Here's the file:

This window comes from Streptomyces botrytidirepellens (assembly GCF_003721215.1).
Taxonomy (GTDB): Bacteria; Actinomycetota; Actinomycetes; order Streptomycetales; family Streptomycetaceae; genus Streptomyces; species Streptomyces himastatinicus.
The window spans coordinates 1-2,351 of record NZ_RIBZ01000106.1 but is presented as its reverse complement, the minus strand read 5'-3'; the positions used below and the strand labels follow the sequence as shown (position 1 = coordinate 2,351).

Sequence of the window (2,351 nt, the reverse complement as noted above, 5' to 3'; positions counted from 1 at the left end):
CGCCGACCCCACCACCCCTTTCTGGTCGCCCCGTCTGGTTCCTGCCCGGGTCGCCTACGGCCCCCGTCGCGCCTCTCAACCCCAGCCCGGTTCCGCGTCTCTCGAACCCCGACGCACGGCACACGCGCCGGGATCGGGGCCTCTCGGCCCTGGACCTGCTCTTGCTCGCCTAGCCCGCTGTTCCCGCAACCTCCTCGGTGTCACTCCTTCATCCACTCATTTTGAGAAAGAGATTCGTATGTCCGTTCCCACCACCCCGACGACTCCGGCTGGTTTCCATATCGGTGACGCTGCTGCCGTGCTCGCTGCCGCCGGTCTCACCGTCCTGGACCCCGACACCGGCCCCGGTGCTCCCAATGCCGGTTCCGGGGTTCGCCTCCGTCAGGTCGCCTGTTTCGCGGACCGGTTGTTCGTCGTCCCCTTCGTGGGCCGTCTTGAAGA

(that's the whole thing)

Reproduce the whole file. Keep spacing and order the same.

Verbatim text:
This window comes from Streptomyces botrytidirepellens (assembly GCF_003721215.1).
Taxonomy (GTDB): Bacteria; Actinomycetota; Actinomycetes; order Streptomycetales; family Streptomycetaceae; genus Streptomyces; species Streptomyces himastatinicus.
The window spans coordinates 1-2,351 of record NZ_RIBZ01000106.1 but is presented as its reverse complement, the minus strand read 5'-3'; the positions used below and the strand labels follow the sequence as shown (position 1 = coordinate 2,351).

Sequence of the window (2,351 nt, the reverse complement as noted above, 5' to 3'; positions counted from 1 at the left end):
CGCCGACCCCACCACCCCTTTCTGGTCGCCCCGTCTGGTTCCTGCCCGGGTCGCCTACGGCCCCCGTCGCGCCTCTCAACCCCAGCCCGGTTCCGCGTCTCTCGAACCCCGACGCACGGCACACGCGCCGGGATCGGGGCCTCTCGGCCCTGGACCTGCTCTTGCTCGCCTAGCCCGCTGTTCCCGCAACCTCCTCGGTGTCACTCCTTCATCCACTCATTTTGAGAAAGAGATTCGTATGTCCGTTCCCACCACCCCGACGACTCCGGCTGGTTTCCATATCGGTGACGCTGCTGCCGTGCTCGCTGCCGCCGGTCTCACCGTCCTGGACCCCGACACCGGCCCCGGTGCTCCCAATGCCGGTTCCGGGGTTCGCCTCCGTCAGGTCGCCTGTTTCGCGGACCGGTTGTTCGTCGTCCCCTTCGTGGGCCGTCTTGAAGA